Lentil is a very poor competitor to weeds. Good weed control in lentil requires a long-term strategy involving the entire crop rotation. Perennial weeds, such as Canada thistle and sow thistle, should be controlled in the years prior to lentil production. Volunteer wheat and barley are difficult to clean from small-seeded lentil and should be controlled in the field. Weeds that germinate late in the season, such as Russian thistle, kochia and wild tomato, cause severe competition to the crop. They interfere with harvesting, increase dockage and increase staining and moisture levels in the harvested seed.
A late fall application of a phenoxy herbicide such as 2, 4-D or MCPA can be used at rates of 280 g ai/ha or less to control winter annual broadleaf weeds in fields planned for lentil production. Spring applications or applications that include dicamba should be avoided to prevent possible crop injury. A pre-emergence burnoff treatment of glyphosate can be used in lentil to control weeds before the crop emerges.
The introduction of Clearfield® technology has given lentil growers additional in-crop herbicide choice. Research on Clearfield® Lentils concluded the optimum timing for herbicides was between the five to six node stage and the 10 node stage. Weeds emerging after the 10 node stage did not reduce yield but may lead to harvesting issues.
See Saskatchewan Agriculture’s Guide to Crop Protection to check herbicides that are registered for grassy and broadleaf weed control in lentil. Make sure to follow label directions and apply the herbicide at the correct time of plant development. Some herbicides can move in the soil after heavy rainfall, so if the use of these products is anticipated, lentil must be planted at least 5 cm (2 in.) deep to prevent injury to seedlings. For example, do not use SENCOR in soils with less than four per cent organic matter.
Edge and trifluralin (RIVAL, TREFLAN) are registered only for fall application. A spring application, especially in lighter soils, can cause seedling injury and may lead to increased incidence of seedling diseases such as rhizoctonia wire stem.
Glyphosate is registered for pre-harvest weed control in lentil. This application is used to control perennial weeds, such as Canada thistle, sow thistle and quack grass in-crop before harvest begins. Do not use seed from crops treated with a preharvest application of glyphosate, as abnormal germination and seedling development will likely occur. Always read and follow label recommendations when using crop protection products.
Herbicide-resistant weeds: herbicide choice should take into account herbicide rotation to slow the development of resistant weeds. Resistant weeds can have a huge impact in lentil crops simply because it is a less competitive crop and there are limited herbicide options. A few examples of herbicide resistant weeds that are particularly troublesome for lentil growers include Group 2 resistant kochia, wild mustard and cleavers, as well as Group 1 and Group 2 resistant wild oat. Rotating herbicide groups away from Group 1 and 2 products, especially in rotational years where pea is not grown, can help prevent or manage resistant weeds. BASF recommends that Group 2 products be applied no more than twice in a four-year period, and never twice in the same year. Research indicates that alternating between two modes of action for wild oat control will double the number of years for resistance build-up, and alternating with a third mode of action will increase the time of resistance build-up to four times as long as for a single mode of action for wild oat control.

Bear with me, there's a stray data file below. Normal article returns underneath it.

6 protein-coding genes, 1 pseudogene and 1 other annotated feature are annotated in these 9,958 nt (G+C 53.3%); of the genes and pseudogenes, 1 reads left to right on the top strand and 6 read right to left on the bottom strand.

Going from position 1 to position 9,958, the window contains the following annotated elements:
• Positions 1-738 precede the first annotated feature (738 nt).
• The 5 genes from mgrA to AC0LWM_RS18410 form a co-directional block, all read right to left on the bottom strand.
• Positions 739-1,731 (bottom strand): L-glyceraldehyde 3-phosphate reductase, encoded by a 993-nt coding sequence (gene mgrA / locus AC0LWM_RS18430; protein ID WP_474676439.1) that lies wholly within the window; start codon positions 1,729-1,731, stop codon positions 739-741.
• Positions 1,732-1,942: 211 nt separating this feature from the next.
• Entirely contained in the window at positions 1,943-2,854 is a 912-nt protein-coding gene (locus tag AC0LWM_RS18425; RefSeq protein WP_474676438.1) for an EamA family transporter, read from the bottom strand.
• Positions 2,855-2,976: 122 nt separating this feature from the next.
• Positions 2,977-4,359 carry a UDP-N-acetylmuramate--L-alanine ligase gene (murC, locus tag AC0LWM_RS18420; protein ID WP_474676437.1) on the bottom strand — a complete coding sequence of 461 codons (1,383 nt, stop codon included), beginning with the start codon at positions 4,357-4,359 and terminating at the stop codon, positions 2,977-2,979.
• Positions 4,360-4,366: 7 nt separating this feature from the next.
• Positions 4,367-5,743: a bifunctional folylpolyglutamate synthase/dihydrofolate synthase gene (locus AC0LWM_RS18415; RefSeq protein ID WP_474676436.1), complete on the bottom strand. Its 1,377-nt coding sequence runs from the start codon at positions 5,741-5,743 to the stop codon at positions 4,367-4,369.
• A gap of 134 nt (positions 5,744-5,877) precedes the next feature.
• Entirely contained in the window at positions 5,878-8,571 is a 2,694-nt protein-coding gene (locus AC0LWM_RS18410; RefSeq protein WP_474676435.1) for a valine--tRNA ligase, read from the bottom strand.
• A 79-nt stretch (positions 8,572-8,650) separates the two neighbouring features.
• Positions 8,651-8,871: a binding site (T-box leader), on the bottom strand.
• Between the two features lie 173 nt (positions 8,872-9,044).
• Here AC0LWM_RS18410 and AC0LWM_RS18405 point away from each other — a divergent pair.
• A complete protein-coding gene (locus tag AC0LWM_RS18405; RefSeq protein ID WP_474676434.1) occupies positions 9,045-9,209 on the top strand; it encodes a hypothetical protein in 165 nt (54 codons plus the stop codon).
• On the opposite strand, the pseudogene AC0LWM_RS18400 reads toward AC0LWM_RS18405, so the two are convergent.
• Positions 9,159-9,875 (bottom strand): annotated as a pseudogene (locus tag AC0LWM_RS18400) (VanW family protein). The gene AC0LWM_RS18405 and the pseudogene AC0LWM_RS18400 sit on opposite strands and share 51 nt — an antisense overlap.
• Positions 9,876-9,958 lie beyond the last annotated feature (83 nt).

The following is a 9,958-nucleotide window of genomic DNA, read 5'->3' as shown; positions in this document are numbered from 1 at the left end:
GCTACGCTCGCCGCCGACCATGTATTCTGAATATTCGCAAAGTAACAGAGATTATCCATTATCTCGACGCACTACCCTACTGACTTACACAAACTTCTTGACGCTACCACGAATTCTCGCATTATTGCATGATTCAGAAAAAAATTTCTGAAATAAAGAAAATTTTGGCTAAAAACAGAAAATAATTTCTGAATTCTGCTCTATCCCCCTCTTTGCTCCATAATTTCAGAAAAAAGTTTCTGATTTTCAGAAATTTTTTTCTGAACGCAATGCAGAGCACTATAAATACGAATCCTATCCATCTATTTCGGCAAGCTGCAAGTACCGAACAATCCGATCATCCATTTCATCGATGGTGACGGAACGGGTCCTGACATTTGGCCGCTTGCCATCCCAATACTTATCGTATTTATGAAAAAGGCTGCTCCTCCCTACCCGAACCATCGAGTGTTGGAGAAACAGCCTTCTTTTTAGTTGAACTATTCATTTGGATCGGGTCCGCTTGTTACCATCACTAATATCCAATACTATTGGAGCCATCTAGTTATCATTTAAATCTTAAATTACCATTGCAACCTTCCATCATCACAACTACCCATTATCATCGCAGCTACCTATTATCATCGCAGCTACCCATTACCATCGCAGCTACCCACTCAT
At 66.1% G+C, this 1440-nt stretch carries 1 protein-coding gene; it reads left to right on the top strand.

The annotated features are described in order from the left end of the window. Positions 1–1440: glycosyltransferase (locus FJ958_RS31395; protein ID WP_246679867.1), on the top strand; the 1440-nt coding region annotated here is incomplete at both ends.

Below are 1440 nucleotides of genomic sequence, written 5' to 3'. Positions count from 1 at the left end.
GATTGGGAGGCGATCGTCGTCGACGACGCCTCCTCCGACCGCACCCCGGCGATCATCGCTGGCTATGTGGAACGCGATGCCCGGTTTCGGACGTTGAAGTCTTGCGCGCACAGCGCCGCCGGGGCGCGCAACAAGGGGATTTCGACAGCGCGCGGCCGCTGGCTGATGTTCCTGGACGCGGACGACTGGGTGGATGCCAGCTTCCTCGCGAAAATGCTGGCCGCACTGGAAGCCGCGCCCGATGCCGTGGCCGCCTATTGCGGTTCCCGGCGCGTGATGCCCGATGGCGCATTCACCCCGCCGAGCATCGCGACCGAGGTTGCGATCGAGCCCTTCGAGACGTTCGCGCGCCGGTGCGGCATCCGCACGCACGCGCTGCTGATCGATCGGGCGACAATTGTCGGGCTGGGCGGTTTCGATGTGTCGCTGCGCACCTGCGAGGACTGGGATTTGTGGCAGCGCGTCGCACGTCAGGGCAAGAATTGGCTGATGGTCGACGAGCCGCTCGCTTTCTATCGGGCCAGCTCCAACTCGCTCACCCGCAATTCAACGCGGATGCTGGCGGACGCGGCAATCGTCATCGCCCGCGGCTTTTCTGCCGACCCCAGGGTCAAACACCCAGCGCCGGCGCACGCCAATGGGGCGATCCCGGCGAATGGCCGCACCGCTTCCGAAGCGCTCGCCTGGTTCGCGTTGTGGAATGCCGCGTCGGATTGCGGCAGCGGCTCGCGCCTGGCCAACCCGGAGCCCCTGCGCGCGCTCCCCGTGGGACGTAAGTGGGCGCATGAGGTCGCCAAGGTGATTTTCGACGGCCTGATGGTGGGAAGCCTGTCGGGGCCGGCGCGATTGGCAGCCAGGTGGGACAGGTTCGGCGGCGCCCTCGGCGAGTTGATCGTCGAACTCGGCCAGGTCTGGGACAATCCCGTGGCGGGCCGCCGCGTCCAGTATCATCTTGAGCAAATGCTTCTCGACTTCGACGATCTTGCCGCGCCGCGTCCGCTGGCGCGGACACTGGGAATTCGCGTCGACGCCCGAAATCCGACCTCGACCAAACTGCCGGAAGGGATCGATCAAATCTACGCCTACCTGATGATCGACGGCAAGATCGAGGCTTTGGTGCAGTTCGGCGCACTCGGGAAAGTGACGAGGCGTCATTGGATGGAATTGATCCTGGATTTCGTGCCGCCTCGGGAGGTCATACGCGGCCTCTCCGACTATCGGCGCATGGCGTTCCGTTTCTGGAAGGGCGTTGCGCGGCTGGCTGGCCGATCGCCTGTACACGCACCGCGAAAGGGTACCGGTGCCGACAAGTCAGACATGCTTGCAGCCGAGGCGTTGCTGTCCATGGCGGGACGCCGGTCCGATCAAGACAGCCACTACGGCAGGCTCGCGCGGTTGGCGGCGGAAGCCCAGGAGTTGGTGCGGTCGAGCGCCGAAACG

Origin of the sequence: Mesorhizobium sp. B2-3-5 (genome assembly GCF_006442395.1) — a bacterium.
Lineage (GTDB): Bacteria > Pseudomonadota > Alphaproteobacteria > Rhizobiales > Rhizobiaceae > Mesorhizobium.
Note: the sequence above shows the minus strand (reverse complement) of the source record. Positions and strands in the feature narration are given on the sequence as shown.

Minimizing crop injury to herbicides: during periods of crop stress (heat, drought, frost or after land rolling) the ability of the lentil crop to tolerate herbicide application may be reduced. Crop injury can be reduced by waiting approximately four days after the crop stress occurs before applying herbicide, by maintaining water volumes at label recommendations, and by applying the product during the evening.
Lentil can be damaged easily by some herbicides registered for other crops. Sprayer tanks should be thoroughly cleaned before applying any crop protection product to lentil and care taken not to drift herbicides from other fields onto lentil fields.
Alternatives to chemical weed control: non-herbicide options may be considered as well and include tillage, harrowing and higher seeding rates. Tillage may be a tool to reduce kochia populations. Burial of kochia seed to at least one cm or deeper can result in reduced germination or death of the germinated seed prior to emergence.
Alternatives to chemical weed control Research completed at Agriculture and Agri-Food Canada, Scott showed that post-emergent harrowing with a tine harrow can be used to control weed seedlings when the crop is very short (less than 10 cm), provided that the foliage is dry and the operation is done on a warm, sunny day. An increased lentil seeding rate should be used to offset the plant losses during harrowing.
Higher seeding rates are a great option for improving weed competitiveness. Research at the University of Saskatchewan suggests higher seeding rates reduced weed populations and increased lentil yields.